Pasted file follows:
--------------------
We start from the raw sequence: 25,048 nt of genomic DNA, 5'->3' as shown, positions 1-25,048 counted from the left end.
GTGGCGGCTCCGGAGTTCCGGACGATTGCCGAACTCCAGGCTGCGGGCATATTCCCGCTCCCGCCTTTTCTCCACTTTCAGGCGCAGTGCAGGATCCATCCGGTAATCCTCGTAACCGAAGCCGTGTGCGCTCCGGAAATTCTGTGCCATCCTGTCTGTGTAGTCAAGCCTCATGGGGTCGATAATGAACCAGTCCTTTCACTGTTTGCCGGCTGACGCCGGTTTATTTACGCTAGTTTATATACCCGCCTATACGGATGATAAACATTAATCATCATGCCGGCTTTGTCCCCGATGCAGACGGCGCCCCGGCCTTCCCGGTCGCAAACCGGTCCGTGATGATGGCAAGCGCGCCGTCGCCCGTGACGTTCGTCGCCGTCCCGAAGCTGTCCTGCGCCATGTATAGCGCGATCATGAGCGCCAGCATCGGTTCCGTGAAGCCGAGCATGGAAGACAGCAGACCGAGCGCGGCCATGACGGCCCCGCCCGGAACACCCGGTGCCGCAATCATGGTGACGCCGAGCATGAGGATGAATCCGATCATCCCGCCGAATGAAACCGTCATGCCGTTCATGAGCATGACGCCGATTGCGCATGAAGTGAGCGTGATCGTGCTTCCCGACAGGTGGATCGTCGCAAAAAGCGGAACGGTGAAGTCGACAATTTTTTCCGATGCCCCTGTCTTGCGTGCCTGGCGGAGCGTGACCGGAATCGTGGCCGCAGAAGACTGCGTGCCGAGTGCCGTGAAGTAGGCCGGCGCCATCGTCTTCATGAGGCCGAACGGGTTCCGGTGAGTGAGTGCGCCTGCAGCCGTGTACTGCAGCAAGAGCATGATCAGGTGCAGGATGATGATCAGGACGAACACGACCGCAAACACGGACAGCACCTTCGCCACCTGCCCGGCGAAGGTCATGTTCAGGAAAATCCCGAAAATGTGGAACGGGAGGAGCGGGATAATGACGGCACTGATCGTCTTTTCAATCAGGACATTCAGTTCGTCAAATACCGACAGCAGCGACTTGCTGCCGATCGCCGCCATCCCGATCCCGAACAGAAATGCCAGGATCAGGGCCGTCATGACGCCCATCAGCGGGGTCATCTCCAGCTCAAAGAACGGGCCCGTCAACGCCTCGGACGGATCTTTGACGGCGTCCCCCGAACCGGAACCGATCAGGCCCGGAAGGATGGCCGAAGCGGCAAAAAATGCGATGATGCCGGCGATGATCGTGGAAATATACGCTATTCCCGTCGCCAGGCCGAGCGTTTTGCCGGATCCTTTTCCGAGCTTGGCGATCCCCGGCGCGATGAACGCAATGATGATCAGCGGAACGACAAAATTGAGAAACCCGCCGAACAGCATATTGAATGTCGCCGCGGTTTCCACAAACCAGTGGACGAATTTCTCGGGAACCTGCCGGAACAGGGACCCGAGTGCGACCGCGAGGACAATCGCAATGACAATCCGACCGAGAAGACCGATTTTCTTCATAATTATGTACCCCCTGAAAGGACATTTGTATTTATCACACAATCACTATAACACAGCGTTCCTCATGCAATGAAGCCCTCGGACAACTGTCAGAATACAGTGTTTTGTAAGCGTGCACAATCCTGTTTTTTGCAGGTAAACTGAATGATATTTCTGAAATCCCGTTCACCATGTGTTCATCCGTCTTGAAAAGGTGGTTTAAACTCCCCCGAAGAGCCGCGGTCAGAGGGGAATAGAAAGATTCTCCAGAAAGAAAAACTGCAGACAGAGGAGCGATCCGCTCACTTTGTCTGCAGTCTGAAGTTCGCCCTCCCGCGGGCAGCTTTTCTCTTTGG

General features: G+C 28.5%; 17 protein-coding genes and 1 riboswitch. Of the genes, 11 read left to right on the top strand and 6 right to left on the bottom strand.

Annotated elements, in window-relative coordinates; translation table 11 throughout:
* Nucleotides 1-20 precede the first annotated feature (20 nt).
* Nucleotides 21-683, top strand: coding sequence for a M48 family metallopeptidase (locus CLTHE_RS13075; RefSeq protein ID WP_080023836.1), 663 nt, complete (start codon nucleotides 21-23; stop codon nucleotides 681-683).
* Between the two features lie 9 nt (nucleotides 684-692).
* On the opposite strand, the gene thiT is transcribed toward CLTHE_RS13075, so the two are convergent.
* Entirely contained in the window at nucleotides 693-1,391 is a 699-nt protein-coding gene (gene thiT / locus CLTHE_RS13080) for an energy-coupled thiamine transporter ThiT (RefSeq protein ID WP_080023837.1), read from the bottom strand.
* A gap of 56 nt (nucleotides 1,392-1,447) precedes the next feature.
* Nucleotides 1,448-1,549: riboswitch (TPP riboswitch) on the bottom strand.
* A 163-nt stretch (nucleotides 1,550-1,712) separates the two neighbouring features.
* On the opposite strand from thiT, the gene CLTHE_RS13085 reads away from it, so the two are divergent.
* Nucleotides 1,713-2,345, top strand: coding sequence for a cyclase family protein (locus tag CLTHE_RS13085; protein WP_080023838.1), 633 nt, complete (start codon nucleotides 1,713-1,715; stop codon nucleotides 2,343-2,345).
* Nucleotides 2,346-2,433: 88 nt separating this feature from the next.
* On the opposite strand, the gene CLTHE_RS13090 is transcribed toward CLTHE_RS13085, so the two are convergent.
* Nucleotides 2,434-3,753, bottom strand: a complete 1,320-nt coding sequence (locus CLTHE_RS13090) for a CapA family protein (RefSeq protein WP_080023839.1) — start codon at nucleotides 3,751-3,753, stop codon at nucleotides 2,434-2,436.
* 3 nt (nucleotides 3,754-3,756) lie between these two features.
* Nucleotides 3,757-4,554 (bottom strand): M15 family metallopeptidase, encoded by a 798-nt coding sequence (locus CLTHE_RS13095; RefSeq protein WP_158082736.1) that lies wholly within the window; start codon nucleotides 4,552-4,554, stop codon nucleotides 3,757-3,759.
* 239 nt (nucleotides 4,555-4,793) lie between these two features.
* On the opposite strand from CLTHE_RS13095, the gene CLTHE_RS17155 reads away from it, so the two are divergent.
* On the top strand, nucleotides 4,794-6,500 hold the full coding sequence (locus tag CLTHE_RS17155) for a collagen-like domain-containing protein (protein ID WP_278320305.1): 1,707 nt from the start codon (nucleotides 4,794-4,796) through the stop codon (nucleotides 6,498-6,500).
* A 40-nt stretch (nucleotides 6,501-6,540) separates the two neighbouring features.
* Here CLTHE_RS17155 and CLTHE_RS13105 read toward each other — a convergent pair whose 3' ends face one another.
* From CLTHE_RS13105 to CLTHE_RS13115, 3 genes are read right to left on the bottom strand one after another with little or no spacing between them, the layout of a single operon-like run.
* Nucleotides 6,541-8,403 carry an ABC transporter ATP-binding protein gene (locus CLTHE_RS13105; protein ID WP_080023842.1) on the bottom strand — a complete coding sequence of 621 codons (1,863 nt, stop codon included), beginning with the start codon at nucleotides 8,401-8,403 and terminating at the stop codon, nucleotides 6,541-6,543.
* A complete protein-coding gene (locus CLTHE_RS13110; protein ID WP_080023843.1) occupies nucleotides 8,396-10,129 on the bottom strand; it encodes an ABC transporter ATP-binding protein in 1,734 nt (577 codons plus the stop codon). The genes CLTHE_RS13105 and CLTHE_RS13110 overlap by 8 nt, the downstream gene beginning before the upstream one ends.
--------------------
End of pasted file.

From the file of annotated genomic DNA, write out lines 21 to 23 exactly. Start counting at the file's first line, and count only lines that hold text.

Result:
* On the opposite strand from CLTHE_RS13095, the gene CLTHE_RS17155 reads away from it, so the two are divergent.
* On the top strand, nucleotides 4,794-6,500 hold the full coding sequence (locus tag CLTHE_RS17155) for a collagen-like domain-containing protein (protein ID WP_278320305.1): 1,707 nt from the start codon (nucleotides 4,794-4,796) through the stop codon (nucleotides 6,498-6,500).
* A 40-nt stretch (nucleotides 6,501-6,540) separates the two neighbouring features.